The creative class was supposed to foster progressive values and economic growth. Instead we got resentment, alienation, and endless political dysfunction.
Aug. 2, 2021 (The Atlantic) -- The dispossessed set out early in the mornings. They were the outsiders, the scorned, the voiceless. But weekend after weekend -- unbowed and undeterred -- they rallied together. They didn’t have much going for them in their great battle against the privileged elite, but they did have one thing -- their yachts.
During the summer and fall of 2020, a series of boat parades -- Trumptillas -- cruised American waters in support of Donald Trump. The participants gathered rowdily in great clusters. They festooned their boats with flags -- American flags, but also message flags: Don’t Tread on Me, No More Bullshit, images of Trump as Rambo.
The women stood on the foredecks in their red, white, and blue bikinis, raising their Pabst Blue Ribbon tallboys to salute the patriots in nearby boats. The men stood on the control decks projecting the sort of manly toughness you associate with steelworkers, even though these men were more likely to be real-estate agents. They represent a new social phenomenon: the populist regatta. They are doing pretty well but see themselves as the common people, the regular Joes, the overlooked. They didn’t go to fancy colleges, and they detest the mainstream media. “It’s so encouraging to see so many people just coming together in a spontaneous parade of patriotism,” Bobi Kreumberg, who attended a Trumptilla in Palm Beach, Florida, told a reporter from WPTV.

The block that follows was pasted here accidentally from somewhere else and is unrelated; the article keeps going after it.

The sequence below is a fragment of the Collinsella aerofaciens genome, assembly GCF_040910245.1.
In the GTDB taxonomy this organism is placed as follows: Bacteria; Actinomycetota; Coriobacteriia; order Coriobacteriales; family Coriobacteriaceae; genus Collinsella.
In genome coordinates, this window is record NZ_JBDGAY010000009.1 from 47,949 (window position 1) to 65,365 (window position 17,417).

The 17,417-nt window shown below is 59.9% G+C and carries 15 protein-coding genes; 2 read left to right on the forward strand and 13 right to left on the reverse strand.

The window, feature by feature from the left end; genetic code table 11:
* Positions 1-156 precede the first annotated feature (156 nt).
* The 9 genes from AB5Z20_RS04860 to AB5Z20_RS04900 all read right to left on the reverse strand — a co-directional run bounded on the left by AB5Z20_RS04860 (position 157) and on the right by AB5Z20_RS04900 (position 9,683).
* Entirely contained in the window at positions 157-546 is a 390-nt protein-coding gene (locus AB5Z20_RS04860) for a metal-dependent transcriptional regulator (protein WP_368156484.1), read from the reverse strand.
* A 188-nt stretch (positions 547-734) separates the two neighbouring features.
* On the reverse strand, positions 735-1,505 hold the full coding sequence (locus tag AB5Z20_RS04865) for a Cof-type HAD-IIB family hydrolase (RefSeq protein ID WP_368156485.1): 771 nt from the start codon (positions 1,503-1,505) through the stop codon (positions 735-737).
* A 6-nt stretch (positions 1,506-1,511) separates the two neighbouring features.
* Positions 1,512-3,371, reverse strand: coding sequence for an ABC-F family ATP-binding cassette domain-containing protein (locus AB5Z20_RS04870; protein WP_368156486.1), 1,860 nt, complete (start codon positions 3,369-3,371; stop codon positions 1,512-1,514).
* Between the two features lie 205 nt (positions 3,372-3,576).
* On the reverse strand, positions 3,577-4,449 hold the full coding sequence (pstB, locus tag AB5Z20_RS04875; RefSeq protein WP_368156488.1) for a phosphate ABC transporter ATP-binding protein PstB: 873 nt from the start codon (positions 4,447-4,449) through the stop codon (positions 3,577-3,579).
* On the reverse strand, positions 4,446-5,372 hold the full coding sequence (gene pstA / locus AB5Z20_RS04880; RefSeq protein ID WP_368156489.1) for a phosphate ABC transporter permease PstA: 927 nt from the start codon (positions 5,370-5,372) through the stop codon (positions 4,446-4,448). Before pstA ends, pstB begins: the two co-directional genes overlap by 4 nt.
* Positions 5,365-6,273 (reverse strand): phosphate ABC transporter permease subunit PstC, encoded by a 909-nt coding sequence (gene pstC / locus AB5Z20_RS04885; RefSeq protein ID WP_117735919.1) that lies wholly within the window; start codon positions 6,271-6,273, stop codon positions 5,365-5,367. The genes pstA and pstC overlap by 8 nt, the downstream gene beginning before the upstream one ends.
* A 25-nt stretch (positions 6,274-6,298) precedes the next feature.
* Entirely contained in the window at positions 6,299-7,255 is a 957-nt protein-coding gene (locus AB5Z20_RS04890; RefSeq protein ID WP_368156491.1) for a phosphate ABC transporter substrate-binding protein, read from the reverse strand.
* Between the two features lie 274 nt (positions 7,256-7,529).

You can see this phenomenon outside the United States too. In France, the anthropologist Nicolas Chemla calls this social type the “boubours,” the boorish bourgeoisie. If the elite bourgeois bohemians -- the bobos -- tend to have progressive values and metropolitan tastes, the boubours go out of their way to shock them with nativism, nationalism, and a willful lack of tact. Boubour leaders span the Western world: Trump in the U.S., Boris Johnson in the United Kingdom, Marine Le Pen in France, Viktor Orbán in Hungary, Matteo Salvini in Italy.
How could people with high-end powerboats possibly think of themselves as the downtrodden? The truth is, they are not totally crazy. The class structure of Western society has gotten scrambled over the past few decades. It used to be straightforward: You had the rich, who joined country clubs and voted Republican; the working class, who toiled in the factories and voted Democratic; and, in between, the mass suburban middle class. We had a clear idea of what class conflict, when it came, would look like -- members of the working classes would align with progressive intellectuals to take on the capitalist elite.